The Kavita Project

The Kavita Project is focused on developing an integrated development environment (IDE) that uses speech recognition as its primary interface. It is being developed using open source technologies. The project is named after Kavita Krishnaswamy, a PhD student at UMBC who inspired the project. It is designed for anyone who may have limited mobility in their hands, but wants to program. More information can be found here.

Multivariate Time Series Analysis of Physiological and Clinical Data

This project is a continuation of my dissertation research. In collaboration with physicians at Johns Hopkins University and my advisors at UMBC, I developed techniques for the Neonatal and Pediatric Intensive Care Units to provide clinical decision support. We created a visualization tool to assist provider's in analyzing the patient's data from a multivariate perspective over time. Clicking on the image will begin a download of a tutorial video of the latest visualization. I am currently working on developing a similarity metric that will assist physicians in determining how similar a patient is to another physiologically and in terms of experiencing similar medical events. I am also expanding the visualization and a presentation on the latest version of the visualization as well as a technique for data mining multivariate time series data can be seen here.

Collaborative Research Experience for Undergrads (CREU)

The title of this project is "Multivariate Time Series Analysis of Physiological and Clinical Data to Predict Patent Ductus Arteriosus (PDA) in Neonatal Patients." I wrote the grant for this project which is funded by the CRA-W and the CDC (Coalition for Diversity in Computing). I am working with three underrepresented students in computing; one is a computer scientist, another a computer engineer, and yet another a biologist. All three are helping me to complete a survey with residents at Johns Hopkins Hospital to evaluate how well residents can diagnose patients with PDA using our visualization and clinical decision support tool versus the traditional visualizations. More information about the project can be found at

Context Aware Surgical Training (CAST)

CAST was developed to create an environment where pervasive technologies, agent technologies, Semantic Web ontologies, logic reasoning, security and privacy policies, and RFID (radio frequency identifier) technology were being developed to extend the capabilities of the MASTRI Center, a surgical training facility located at the University of Maryland Medical School under guidance of Dr. Anupam Joshi and Dr. Tim Finin. The project was in its development stage when I was a part of it, thus my contribution to the project was creating a web interface by which resident's could do training in the MASTRI center on their own time and the application would keep a log of where they were in their training.


In this project, I worked as part of the eBiquity lab in collaboration with DARPA, SRI, the University of Maryland Medical School, and several other universities to develop a prototype for an unmanned medical treatment vessel that will provide life saving surgical and medical care to soldiers on the battlefield immediately after trauma and during transport. Other partners are developing the robotics that will allow a surgeon to operate on a soldier in the trauma pod remotely. eBiquity's major role in the project was to create and to maintain the Resource Management Subsystem which monitors all the messages that are passed between thesubsystems in order to track the inventory of supplies and tools. We were also responsible for Emergency Medical Record in the project which is an electronic medical record that maintains a time-stamped log of the events in the Trauma Pod for a procedure. My role in the project was to improve the GUI interface, improve the systems capacity to handle the number of messages it receives efficiently, and to serve as the liaison between SRI and UMBC to coordinate and perform the testing. eBiquity's role in the project ended on March 29, 2007.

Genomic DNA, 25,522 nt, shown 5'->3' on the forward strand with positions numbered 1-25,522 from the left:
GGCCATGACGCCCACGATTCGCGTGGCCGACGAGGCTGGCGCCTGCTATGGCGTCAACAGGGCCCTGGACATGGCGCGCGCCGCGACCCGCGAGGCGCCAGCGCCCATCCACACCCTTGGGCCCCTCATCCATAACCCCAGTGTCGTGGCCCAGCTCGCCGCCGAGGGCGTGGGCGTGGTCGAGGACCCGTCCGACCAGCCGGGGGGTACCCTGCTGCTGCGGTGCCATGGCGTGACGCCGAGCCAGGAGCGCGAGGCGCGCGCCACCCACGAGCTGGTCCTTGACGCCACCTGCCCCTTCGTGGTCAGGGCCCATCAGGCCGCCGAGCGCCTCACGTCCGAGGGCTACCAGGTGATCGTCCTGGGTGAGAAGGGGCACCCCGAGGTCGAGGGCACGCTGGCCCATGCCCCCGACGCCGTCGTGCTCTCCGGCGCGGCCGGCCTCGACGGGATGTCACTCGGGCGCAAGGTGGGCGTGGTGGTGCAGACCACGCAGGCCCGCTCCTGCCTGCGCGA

IBM's Chemical Search Engine

When I worked in an internship at IBM Almaden Research Center in San Jose, CA in the summer of 2006, I worked with a team of professionals on the IBM Chemical Search Engine. The search engine performs a molecular similarity search for patents and Medline articles and queries for associated metadata by cross referencing the resultant data. My research consisted of creating two interactive visualizations of the resultant data after a query. Previously, the visualization consisted of a single, complex table from which it was difficult to extract information. I constructed two views rather than clutter all the information into a single graph using the interactive visualization toolkit, Prefuse. The Graph View, on the left, emphasizes the relationships between patents and compounds, such as which patents name more than one compound. The Tree View, on the right, allows the user to focus on the data for a single compound. A paper on this work was published in the proceedings of the Pacific Symposium on Biocomputing 2002. My contribution to the paper was the generation and analysis of the experimental results. The visualizations were supposed to become a part of the web interface, but as a result of Prefuse and IBM licensing conflicts, it was not possible. Unfortunately, I didn't get a good image of the GraphView before I left. Both visualizations are interactive. If you click on the node with the patent number, the patent is displayed.